I’ve never owned a poncho, let alone a “rain” poncho. I’m a firm believer that the more sleeves, the better. I guess when it comes down to it, that makes me anti-vest and pro-Snuggie. That being said, if you ever find yourself in “Riding the Storm” or caught in the middle of the “rains down in Africa,” there are worse things to be caught wearing than this:
When I was a kid my parents kept our house fully stocked with all sorts of reading material. One book I read over and over was a Reader’s Digest book titled “Strange Stores, Amazing Facts,” published in 1981.
The book is filled with all kinds of stories, covering everything from Jack the Ripper and Bigfoot to the Oak Island Money Pit and UFO sightings. One of the sections that used to cause me to lose sleep as a kid was the collection of stories about hauntings. One that sticks with me to this day was the story about the Faces of Belmez.
According to legend, a small boy in Belmez, Spain discovered a face that appeared on/in their kitchen tile. The face moved and reacted when touched or spoken to. When the boy showed the face to his mother, she attempted to clean it off. This apparently caused the face much pain. When a second face appeared, the family had the entire floor dug up and replaced. The faces returned on the new floor.
When the floor was dug up, an ancient cemetery was discovered beneath the home. In an attempt to detect fraud, sensitive microphones were set up in the kitchen to try and catch family members putting the faces back on the floor. But instead of catching family members, the microphones recorded voices in an unknown language speaking in voices inaudible to human ears. The microphones also recorded faint sobbing and wailing. Soon, faces appeared both on the floors and on the walls of the home.
Depending on who you ask, the haunting Faces of Belmez are either “100% authentic” or “100% fake”. Regardless of what you believe, the pictures of these faces scared me so bad as a kid that I would close my eyes at night when walking across my own kitchen floor just in case faces had appeared there too.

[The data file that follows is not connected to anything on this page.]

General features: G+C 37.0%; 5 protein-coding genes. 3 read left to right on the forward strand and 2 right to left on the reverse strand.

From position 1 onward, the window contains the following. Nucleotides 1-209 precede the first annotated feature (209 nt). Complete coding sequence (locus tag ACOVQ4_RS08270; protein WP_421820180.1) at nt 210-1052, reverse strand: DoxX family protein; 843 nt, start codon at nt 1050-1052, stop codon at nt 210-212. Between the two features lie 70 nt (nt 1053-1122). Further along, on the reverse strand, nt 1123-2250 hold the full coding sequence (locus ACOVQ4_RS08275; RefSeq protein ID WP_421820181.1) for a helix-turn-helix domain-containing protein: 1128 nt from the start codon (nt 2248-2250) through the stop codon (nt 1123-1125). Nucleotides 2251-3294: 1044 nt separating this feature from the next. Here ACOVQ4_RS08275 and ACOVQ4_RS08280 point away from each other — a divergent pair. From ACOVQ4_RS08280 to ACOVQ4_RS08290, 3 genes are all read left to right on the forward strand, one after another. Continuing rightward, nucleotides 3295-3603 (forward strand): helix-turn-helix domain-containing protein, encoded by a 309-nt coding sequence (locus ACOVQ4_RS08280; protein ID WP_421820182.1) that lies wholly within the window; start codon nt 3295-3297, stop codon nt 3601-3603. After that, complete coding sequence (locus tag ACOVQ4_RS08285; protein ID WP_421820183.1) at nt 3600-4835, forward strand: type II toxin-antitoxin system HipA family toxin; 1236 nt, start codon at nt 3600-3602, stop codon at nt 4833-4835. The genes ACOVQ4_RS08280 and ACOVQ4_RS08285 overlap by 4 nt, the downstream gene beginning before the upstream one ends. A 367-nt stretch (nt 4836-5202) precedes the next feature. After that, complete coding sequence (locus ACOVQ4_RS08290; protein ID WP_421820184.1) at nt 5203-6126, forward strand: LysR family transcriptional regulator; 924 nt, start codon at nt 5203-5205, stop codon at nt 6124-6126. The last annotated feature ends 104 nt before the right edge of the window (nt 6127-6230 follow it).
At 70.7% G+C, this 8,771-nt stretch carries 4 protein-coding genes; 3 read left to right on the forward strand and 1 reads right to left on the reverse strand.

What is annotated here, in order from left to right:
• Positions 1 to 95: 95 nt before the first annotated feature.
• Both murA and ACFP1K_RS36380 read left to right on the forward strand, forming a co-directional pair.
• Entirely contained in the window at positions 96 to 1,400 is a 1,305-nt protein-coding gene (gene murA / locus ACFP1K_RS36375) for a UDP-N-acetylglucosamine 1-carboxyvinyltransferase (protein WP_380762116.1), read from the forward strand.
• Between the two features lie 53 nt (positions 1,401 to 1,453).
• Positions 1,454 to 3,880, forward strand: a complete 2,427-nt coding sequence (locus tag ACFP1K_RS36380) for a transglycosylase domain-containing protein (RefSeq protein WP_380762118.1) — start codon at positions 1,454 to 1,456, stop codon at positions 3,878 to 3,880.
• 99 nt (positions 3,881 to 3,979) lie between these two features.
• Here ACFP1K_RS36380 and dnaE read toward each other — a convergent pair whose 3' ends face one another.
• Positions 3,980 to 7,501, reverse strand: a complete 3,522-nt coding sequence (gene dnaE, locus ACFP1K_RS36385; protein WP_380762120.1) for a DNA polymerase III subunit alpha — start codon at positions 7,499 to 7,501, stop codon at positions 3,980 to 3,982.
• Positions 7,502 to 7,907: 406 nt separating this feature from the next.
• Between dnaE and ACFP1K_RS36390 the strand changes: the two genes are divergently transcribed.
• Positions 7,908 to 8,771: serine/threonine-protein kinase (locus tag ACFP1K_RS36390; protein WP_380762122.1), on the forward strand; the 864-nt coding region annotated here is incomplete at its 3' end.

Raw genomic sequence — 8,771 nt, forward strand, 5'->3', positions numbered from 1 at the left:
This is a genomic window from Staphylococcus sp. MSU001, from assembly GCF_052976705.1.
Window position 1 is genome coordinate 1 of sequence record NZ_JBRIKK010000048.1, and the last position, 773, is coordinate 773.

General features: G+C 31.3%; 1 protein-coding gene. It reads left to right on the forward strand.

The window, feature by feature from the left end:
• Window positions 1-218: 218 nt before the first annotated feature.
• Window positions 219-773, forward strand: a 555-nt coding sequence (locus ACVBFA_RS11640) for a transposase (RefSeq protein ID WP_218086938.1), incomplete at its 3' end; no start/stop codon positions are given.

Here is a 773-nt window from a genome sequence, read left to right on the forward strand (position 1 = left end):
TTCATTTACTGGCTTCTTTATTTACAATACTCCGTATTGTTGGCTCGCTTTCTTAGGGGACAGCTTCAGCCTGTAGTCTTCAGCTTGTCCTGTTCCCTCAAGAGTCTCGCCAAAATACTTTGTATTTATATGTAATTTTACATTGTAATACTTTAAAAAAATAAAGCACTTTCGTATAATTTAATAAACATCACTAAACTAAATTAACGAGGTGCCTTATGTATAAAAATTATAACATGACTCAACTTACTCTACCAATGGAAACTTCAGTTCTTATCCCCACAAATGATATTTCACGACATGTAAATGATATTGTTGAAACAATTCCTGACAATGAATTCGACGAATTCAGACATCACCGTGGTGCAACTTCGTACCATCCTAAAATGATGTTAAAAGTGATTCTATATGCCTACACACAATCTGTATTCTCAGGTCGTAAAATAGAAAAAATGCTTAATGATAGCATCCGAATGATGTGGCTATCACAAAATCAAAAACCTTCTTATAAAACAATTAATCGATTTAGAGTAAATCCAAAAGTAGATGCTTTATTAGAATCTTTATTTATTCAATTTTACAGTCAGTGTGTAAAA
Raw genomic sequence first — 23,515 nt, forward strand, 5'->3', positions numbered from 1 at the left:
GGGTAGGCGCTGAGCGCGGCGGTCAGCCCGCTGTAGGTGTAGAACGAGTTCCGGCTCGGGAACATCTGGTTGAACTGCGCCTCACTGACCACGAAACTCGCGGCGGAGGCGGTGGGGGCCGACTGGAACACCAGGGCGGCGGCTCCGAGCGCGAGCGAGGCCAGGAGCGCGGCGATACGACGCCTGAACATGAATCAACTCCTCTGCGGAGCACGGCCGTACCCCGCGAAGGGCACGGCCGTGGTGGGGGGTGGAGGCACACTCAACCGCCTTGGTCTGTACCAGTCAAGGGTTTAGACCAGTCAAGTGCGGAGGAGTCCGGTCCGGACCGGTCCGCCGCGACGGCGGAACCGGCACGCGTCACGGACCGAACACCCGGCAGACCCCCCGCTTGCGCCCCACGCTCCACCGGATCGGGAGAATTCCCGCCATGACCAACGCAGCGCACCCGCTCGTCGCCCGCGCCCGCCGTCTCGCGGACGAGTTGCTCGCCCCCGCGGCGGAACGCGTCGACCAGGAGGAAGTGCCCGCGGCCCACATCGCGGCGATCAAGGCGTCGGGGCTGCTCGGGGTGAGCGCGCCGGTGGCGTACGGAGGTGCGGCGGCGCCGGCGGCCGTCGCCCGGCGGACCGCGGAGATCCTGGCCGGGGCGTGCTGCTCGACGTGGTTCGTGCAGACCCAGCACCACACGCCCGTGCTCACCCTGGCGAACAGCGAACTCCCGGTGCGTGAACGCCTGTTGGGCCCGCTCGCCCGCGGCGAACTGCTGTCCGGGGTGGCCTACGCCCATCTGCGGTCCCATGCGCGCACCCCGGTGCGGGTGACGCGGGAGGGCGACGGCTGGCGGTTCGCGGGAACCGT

This October I’ve been reading some Halloween stories to and with my kids. Maybe it’s time to pull out my own copy of Strange Stories, Amazing Facts and tell them the story about the haunted Faces of Belmez …
After rediscovering Seymour Simon’s Space Monsters book, I wanted to track down the rest of the Eerie Series. That lead me to this one:
The simply named Ghosts is a very different book from Space Monsters. While Space Monsters focused on creatures from movies and TV shows, Ghosts focuses on specters from folklore. Simon records a lot of standard tales about haunted houses and ships and graveyards. One of the best stories is about the Nameless Horror of Berkeley Square, a Lovecraftian ghost that crawled out of the sewers in London to literally scare people to death. There are also poltergeists, ghost dogs, and various other apparitions in the book. There is even a photo of one such apparition, the Brown Lady of Rayhnam Hall.
And there are more pictures in the book than that. In addition to a few other photos and wood carvings, there are also several pieces of original artwork by Stephen Gammell, such as this one:
If the style looks familiar, it should. Gammell was also the artist of the Scary Stories series.
I honestly don’t remember if I read this book as a kid. There is nothing specific about it that I can remember as there was with Space Monsters. But it is a possibility. It is certainly the kind of thing I liked to read back then. And though it’s a little below my current reading level, it’s still the kind of thing I like to read today.